All day, the firefly clings unmoving to the double-paned storm door as it swings open and shut. Fast-moving thunderstorms dump rain on the upturned faces of evening primroses; water gurgles in every ditch and draw. On the other side of the world, a young woman whose name means voice or call is shot dead in the middle of the street. Millions watch the cellphone video: rivers of blood spilling from her mouth and nostrils, her wide-open gaze fixed on infinity. Then night descends, the shortest of the northern year, full of cries and fires. I log off around 10:00 and step outside to listen to what seems at first like a restless multitude: the rushing wind and water. Fireflies blown sideways in mid-blink seem to be attempting some form of Morse code.
Seven hours later, as dawn breaks on the solstice, we find a juvenile screech owl perched on a small snag beside a trail, possibly just fledged and not quite ready to fly. Its mother shrieks and clacks her bill at us. I take two flash pictures and move quickly away, anxious not to attract the attention of crows.
Farough (or Forugh) Farrokhzad was, by all accounts, one of the greatest Iranian poets of the 20th century. Here’s an English translation of one of her poems that seems appropriate to the moment. It’s from Sin: Selected Poems of Forugh Farrokhzad, translated by Sholeh Wolpe.
The Wind Will Take Us
by Forough Farrokhzad
Inside my little night, alas,
the wind has a rendezvous with the leaves;
inside my little night, there is fear
and dread of desolation.
Hear the darkness blow like wind?
I watch this prosperity through alien eyes.
I am addicted to my despair.
Hear the darkness blow?
This minute, inside this night,
something’s coming to pass. The moon
is troubled and red; clouds
are a procession of mourners waiting
to release tears upon this rooftop,
this rooftop about to crumble, to give way.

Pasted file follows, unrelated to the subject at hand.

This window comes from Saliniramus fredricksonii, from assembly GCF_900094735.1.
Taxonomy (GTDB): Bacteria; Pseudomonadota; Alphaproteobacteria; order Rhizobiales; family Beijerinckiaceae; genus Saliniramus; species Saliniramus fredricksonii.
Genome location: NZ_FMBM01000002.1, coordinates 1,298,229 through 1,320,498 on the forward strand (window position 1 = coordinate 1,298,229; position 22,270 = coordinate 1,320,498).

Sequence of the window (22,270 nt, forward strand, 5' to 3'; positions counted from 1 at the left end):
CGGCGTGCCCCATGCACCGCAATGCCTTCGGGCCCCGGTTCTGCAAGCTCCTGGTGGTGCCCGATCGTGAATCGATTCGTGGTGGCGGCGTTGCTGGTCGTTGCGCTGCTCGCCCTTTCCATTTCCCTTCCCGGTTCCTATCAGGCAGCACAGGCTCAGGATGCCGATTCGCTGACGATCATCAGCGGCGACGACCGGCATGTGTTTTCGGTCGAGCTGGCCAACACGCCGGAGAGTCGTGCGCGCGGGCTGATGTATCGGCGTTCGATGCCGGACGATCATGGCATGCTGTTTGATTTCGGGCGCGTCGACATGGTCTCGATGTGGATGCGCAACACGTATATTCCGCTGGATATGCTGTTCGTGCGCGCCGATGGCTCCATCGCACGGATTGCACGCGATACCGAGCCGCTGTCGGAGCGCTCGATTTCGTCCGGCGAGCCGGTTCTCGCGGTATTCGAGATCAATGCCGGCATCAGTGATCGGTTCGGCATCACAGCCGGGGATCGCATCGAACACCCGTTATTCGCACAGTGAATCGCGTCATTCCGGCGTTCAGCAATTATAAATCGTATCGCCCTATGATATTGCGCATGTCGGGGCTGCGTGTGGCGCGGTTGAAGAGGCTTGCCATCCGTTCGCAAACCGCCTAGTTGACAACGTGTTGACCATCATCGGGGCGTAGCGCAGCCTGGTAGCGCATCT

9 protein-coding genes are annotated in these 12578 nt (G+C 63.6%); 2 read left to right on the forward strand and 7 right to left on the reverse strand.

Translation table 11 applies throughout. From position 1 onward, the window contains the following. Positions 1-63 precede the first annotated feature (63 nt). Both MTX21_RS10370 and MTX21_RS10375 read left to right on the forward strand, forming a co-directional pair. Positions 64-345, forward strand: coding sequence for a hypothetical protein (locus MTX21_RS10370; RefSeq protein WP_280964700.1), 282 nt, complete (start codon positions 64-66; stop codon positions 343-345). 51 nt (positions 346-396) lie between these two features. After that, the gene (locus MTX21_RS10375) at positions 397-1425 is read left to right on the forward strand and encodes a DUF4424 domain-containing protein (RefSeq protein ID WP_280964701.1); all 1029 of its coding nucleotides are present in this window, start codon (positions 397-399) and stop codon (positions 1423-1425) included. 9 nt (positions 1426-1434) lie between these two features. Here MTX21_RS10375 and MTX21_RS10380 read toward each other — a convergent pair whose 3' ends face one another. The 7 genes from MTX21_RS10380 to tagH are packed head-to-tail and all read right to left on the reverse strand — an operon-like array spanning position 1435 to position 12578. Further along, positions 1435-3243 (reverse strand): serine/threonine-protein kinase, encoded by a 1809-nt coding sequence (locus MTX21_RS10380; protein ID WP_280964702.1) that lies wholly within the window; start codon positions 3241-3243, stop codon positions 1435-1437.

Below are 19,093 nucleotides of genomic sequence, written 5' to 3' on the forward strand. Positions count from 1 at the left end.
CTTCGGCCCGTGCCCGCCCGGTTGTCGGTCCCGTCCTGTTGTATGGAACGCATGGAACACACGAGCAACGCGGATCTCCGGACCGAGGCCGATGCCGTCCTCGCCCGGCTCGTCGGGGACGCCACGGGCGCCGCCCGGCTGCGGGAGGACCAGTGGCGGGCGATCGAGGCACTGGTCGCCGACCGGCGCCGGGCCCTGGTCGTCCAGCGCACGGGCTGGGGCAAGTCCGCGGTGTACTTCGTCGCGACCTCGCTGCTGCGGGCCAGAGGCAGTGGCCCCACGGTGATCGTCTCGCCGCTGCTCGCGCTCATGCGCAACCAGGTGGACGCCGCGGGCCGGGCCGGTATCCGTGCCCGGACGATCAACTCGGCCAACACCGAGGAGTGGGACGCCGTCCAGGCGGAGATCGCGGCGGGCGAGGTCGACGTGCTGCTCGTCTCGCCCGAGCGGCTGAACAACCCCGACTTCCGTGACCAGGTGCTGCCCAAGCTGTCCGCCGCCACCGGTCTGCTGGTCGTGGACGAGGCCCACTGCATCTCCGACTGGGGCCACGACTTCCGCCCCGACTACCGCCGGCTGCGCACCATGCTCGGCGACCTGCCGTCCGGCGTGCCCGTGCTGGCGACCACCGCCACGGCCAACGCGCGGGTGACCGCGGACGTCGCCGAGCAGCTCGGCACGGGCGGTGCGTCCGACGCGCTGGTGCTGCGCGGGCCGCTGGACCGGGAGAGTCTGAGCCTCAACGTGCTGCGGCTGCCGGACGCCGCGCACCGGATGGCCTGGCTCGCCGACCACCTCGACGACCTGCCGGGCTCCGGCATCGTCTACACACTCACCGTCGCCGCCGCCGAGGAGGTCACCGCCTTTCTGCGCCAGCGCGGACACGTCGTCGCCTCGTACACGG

Beyond this window, the night quivers,
and the earth once again halts its spin.
From beyond this window, the eyes
of the unknown are on you and me.
May you be green, head to toe—
put your hands like a fevered memory in mine…
these hands that love you.
And cede your lips
like a life-warmed feeling
to the caress of my lovesick lips.
The wind will one day blow us away.
The wind will blow us away.
10 Replies to “Little night”
What a fitting response to what’s been going on overseas. Your post is a beautiful tribute to Neda and the Iranians. With that said, I love your owl picture. Have a great night.
wonderful connections in this piece.
Everything about this post is haunting me already. Thanks. eloquent and apt.
Beautiful. The photos and the words. Laura said it best: Haunting…
That little owl looks like he knows everything already.
Thanks for the poem and your words.
The poet and the owl together, a very good pairing. Each seeing the world just so.
Thanks, all, for the kind comments. It’s always gratifying when words and pictures come together synergistically. I’ve also gotten some feedback on the translation via email from a Farsi-speaking correspondent, and will quote her remarks here if she gives permission. Evidently there is a religious/mystical subtext to the poem that’s lost in translation.
That owl looks peeved to me, like “WTF flash?” ;-) The fireflies are out down here, too, hovering over sidewalks and paths as well as green spaces. It occurs to me now that I haven’t spotted any glowworms (the females of the species, which stay on the ground with their signal lights).
The poem is interesting, but I’m declining emotional involvement in the Iranian situation, simply because there’s too much I don’t know about it, and it’s not my culture, let alone country. I do know that the green color that’s been adopted by the protesters is linked to Islam — that “green from head to toe” is surely one of those religious significances.
Of course. yes, I’m trying to avoid emotional involvement, too, but I am very interested by the struggle. The Shi’a empahsis on memonry/mourning and distrust of government appeal to me.